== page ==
9:30 am – 12:00 pm
IKBLC, Seminar Room 2.22

In this session, we will explore what instructors and students expect from their TAs, key elements of the TA contract, and how we can enhance the teaching and learning experiences of our TAs.
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TA-Instructor Working Relationships (for TA’s)

9:30 am – 12:00 pm
IKBLC, Lillooet Room 301

In this session we will explore the various needs and expectations (including the TA contract) that structure the TA-Instructor relationship, develop effective communication strategies, including feedback and building professional interpersonal skills, all with the aim of helping you to build a harmonious and rewarding professional relationship with the instructors you work with.
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LT Hub Open House

1:30 pm – 3:30 pm
IKBLC, Seminar Room 2.22

Come and visit the LT Hub staff to learn more about our wide range of services and support. Not sure how learning technologies can support your teaching practice? Talk to skilled and knowledgeable LT educational consultants about integrating learning technologies into your face-to-face, blended or online course.
Register >

 

Giving a Guest Lecture/Presentation

9:30 am – 11:30 am
IKBLC, Lillooet Room 301

In this session, we will provide you with some practical strategies for planning a well-organized presentation that is focused, on point, and memorable. You will also discuss some of the common challenges in giving a good presentation, and develop some strategies you can use to manage anxiety when giving your presentation.
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Assessment and Evaluation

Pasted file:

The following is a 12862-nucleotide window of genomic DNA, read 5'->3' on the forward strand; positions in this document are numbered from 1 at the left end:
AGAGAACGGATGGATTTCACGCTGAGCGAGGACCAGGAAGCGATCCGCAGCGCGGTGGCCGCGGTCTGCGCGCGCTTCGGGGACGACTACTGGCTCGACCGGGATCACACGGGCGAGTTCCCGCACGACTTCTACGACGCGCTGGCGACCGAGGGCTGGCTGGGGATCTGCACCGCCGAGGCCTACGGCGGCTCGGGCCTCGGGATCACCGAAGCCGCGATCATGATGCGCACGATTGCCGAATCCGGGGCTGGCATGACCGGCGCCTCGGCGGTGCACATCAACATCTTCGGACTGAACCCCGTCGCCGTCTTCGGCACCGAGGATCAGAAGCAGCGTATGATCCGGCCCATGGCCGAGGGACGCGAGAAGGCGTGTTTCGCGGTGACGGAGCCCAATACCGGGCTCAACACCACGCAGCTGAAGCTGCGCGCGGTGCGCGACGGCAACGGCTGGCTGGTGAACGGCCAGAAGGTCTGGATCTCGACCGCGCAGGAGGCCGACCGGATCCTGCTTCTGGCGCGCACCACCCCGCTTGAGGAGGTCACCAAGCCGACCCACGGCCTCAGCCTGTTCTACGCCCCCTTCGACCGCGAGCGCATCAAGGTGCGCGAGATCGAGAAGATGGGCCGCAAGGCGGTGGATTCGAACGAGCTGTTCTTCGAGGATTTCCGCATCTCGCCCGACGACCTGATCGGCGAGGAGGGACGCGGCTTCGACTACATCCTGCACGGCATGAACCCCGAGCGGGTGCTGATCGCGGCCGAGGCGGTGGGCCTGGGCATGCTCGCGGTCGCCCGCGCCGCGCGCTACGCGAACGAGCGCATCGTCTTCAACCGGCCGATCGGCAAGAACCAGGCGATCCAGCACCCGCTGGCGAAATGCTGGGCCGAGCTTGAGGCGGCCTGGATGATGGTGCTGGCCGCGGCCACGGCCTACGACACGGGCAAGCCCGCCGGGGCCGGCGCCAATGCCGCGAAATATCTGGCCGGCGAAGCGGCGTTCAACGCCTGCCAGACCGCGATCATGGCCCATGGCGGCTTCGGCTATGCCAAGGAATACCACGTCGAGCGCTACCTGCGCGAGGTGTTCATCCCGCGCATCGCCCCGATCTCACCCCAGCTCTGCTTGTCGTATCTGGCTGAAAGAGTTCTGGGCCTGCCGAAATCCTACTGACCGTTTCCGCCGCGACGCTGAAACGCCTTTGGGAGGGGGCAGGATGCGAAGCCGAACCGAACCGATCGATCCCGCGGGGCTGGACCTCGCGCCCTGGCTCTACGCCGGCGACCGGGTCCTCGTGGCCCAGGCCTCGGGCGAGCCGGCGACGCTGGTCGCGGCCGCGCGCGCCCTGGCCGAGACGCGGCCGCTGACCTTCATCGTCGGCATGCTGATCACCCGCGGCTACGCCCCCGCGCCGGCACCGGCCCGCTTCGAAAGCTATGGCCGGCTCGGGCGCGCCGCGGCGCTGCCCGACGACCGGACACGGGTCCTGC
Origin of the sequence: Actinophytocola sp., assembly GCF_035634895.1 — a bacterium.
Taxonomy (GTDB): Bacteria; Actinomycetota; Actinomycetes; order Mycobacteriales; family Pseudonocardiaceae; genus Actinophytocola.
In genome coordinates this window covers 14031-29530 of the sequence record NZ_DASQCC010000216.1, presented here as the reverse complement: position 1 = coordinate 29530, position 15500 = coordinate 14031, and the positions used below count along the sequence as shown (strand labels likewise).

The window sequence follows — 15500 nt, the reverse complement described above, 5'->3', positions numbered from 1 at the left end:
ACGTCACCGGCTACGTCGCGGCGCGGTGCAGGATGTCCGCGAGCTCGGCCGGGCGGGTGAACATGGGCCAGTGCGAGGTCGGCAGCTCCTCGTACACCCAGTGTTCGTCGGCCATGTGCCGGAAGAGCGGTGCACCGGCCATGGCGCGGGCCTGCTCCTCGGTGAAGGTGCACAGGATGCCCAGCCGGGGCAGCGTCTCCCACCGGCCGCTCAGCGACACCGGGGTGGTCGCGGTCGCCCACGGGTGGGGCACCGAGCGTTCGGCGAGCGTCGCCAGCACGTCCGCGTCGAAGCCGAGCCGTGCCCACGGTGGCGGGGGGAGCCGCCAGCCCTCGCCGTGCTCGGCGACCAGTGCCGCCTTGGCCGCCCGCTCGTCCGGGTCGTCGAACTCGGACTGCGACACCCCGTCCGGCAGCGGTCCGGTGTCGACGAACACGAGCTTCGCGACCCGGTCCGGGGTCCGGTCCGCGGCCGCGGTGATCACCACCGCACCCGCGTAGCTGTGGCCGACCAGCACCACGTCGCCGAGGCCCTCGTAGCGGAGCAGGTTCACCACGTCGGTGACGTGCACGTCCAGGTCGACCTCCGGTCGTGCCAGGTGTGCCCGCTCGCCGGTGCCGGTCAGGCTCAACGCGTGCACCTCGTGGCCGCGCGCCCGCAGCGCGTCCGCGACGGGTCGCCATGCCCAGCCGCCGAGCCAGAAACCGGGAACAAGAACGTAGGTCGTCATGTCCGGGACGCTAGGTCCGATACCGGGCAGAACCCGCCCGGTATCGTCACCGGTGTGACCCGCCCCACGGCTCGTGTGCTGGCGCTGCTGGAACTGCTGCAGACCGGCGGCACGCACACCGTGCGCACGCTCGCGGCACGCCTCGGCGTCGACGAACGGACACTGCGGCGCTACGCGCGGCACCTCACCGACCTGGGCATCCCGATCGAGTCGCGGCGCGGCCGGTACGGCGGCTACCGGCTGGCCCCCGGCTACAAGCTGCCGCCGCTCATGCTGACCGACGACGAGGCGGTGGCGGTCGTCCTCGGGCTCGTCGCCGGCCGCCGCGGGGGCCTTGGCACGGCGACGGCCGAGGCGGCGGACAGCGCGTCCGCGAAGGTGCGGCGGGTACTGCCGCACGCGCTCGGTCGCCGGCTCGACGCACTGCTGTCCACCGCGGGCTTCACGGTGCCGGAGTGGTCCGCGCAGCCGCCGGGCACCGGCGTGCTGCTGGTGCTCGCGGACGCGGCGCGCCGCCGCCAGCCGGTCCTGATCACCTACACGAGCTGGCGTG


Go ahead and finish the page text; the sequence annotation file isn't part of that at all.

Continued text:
9:30 am – 12:00 pm
IKBLC, Seminar Room 2.22

In this workshop, you will develop a course assessment plan, including both formative and summative assessment, that aligns with your intended course learning outcomes, goals or objectives.
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Participatory Learning Techniques for Flipped and Blended, Face to Face Environment

1:00 pm – 3:30 pm
IKBLC, Seminar Room 2.22

In this workshop, we will guide the reflection, the discussion, and the design of appropriate active learning techniques that are best for the learners, for the courses, and for different learning environments.
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Job – Casual Instructor: Computer Applications, Due: July 17, 2015

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EMPLOYMENT OPPORTUNITY

INTERNAL POSTING

Casual Instructor

Aboriginal Tourism Operations (ATO) Program

Main Campus

NEC Native Education College is the largest private Aboriginal college in BC, working with First Nations and Aboriginal organizations to deliver programs in locations throughout British Columbia. We strive to combine academic excellence with a strong commitment to First Nations community-based education and the best practices of adult education. Our programs have Aboriginal content and delivery methods and offer credit transfer to colleges and universities. The ATO certificate program offers students the skills and knowledge to work in the tourism industry. Reporting to the ATO Coordinator, NEC is currently seeking a casual instructor for the course indicated below: